If you’ve been following this blog you know that I like making entremets (for all you newbies, entremets are multi-layered mousse-based cakes). Well, I made another one.
This is a raspberry and white chocolate entremet with almond dacquoise, white chocolate mousse, raspberry gel, raspberry mousse, whipped white chocolate and coconut ganache, fresh raspberries, and edible flowers.
While this cake looks difficult to make, it’s really not. It does take some time and a special tool (a pastry/mousse ring), however. I’ve made more difficult entremets in the past. This cake only has three layers, but the Ambroisie I made, for example, had six.
At the bottom of this cake is a layer of warm, nutty almond dacquoise. The ingredients for dacquoise are similar to the ones for macarons (it uses all the same ingredients and adds flour), but it’s nowhere near as tricky to make. All you have to do is mix everything together, pretty much. You end up with a pillowy, soft layer of almond goodness. Great return on investment (wow, business school is getting to me)
On top of the dacquoise there’s a layer of white chocolate mousse. This was my first time making a white chocolate mousse, so I wasn’t really sure how much gelatin I needed. I put in a touch too much gelatin, so I adjusted the recipe here so it wouldn’t taste too jello-y. Still, it was quite good. The trick here is to use a really good white chocolate so that you can taste vanilla notes instead of just sugar.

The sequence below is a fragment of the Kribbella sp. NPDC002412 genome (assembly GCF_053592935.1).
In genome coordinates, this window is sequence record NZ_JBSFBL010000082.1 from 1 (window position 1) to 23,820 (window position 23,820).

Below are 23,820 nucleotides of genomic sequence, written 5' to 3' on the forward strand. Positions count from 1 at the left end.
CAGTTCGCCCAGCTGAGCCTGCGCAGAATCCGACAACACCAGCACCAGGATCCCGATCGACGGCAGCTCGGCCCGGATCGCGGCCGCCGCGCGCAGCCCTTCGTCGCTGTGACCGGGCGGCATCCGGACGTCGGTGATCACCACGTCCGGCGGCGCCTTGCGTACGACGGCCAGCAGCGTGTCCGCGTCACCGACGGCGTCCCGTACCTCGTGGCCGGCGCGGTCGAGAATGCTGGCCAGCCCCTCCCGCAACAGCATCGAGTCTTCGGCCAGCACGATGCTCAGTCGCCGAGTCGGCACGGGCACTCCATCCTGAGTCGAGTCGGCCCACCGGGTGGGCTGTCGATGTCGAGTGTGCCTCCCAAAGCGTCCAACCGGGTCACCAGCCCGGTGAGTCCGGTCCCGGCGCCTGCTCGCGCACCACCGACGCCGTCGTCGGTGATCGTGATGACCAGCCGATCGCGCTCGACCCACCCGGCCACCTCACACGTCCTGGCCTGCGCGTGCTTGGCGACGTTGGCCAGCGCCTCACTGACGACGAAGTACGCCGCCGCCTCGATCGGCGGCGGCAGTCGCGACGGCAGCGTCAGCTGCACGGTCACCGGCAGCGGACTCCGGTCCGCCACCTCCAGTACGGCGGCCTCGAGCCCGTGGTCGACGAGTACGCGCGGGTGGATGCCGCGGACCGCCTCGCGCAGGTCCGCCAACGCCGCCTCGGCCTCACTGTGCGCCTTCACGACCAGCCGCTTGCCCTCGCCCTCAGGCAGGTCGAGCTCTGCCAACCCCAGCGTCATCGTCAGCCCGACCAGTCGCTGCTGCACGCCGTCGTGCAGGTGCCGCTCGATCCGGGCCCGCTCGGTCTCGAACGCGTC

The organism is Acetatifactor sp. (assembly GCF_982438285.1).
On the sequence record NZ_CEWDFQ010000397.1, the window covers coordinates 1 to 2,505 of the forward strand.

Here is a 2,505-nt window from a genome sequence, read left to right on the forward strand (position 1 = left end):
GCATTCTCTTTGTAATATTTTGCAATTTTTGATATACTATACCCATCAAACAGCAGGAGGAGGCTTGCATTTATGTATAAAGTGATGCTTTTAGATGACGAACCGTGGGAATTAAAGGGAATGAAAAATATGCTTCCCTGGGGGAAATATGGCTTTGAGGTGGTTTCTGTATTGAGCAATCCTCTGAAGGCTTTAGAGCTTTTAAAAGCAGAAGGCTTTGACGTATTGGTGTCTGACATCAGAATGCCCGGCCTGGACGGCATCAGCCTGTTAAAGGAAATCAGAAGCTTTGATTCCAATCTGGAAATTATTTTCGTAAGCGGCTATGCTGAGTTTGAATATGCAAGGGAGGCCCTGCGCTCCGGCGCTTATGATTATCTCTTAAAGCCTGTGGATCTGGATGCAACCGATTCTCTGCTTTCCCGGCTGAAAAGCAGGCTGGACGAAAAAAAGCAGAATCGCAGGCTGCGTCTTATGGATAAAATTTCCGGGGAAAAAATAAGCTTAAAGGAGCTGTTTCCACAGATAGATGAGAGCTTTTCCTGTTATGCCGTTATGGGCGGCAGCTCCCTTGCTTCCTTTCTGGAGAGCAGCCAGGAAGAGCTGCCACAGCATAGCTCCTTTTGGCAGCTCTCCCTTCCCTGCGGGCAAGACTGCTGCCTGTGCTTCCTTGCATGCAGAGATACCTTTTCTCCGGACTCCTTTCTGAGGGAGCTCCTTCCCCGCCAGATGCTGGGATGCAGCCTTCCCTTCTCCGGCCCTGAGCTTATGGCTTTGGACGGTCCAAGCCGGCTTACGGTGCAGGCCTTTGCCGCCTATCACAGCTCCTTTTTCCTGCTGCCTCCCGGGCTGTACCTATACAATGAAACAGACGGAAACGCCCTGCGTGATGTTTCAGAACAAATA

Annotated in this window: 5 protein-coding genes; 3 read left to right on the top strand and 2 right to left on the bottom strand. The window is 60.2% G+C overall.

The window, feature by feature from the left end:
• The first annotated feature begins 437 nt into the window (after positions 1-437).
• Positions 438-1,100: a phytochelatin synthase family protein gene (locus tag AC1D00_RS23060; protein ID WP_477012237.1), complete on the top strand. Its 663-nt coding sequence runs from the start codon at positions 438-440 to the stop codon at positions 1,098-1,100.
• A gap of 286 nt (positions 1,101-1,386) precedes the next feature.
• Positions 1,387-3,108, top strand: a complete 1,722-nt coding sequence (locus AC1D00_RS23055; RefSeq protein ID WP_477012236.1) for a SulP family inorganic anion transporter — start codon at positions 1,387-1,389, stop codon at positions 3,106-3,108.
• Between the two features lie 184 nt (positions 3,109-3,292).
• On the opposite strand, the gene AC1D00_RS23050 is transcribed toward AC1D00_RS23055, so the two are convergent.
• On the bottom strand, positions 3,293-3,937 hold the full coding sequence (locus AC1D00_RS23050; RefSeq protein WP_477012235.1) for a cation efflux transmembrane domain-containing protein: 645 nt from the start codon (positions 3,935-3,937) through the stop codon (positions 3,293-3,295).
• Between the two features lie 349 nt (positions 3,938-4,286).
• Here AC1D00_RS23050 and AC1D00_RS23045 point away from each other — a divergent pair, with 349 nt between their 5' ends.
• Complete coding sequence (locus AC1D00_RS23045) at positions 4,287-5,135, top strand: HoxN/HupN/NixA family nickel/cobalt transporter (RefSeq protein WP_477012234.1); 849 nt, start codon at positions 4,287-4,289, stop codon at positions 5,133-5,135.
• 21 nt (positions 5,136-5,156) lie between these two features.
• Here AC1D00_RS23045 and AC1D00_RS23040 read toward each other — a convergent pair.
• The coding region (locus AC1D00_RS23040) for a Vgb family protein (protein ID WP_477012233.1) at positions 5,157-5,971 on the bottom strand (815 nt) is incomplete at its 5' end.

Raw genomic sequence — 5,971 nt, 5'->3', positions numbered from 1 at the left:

I added the tart raspberry gel layer to bring down the sweetness—there’s no sugar at all in the raspberry layer, but lots of lemon juice.
Decorating the entremet was lots of fun. I used fresh raspberries along with dollops of fresh raspberry mousse and whipped white chocolate and coconut ganache. Originally, I wanted to make a raspberry, white chocolate, and coconut entremet, but I only ended up adding a hint of coconut flavour to the ganache. I couldn’t really taste it, so I’m not sure if there was a point.
My favourite part of this cake is the edible flowers. I’ve been looking for edible flowers in Toronto for a while now. A couple of years ago I wanted to make rose macarons from rose petals (instead of rose water/extract), so I searched everywhere for the petals. The trouble with using rose petals from a florist is that they are coated with a thick layer of pesticides that are definitely not safe to eat. Naturally, I visited a grocery store (Canadian readers may be familiar with Longos) and asked a lady who worked there whether they had edible flowers.
“Hi, do you have any edible rose petals?”
“Edible rose petals.”
You know, in hindsight, that conversation was not interesting enough to rewrite here. Oh well.
Anyway, she looked at me like I was crazy. I am crazy, but my question should not have been enough to come to that conclusion. Frankly, I’m surprised she isn’t asked that question daily.
I finally found some this week at Harvest Wagon, this classy organic store in downtown Toronto. They were expensive, but they were so pretty on top of this cake. Hey Harvest Wagon folks, if you ever see this post and want to send some edible flowers my way, I’m up for it! :)
- 60g almonds (or ground almonds)
- 40g powdered sugar
- 15g flour
- 3 egg whites
- 50g sugar
- a splash of vanilla extract
- 50g sugar
- 50g water
- 8g gelatin
- 270g milk
- 270g white chocolate, chopped and in a bowl
- 160g whipping cream, beaten to soft peaks
- 20g + 50g water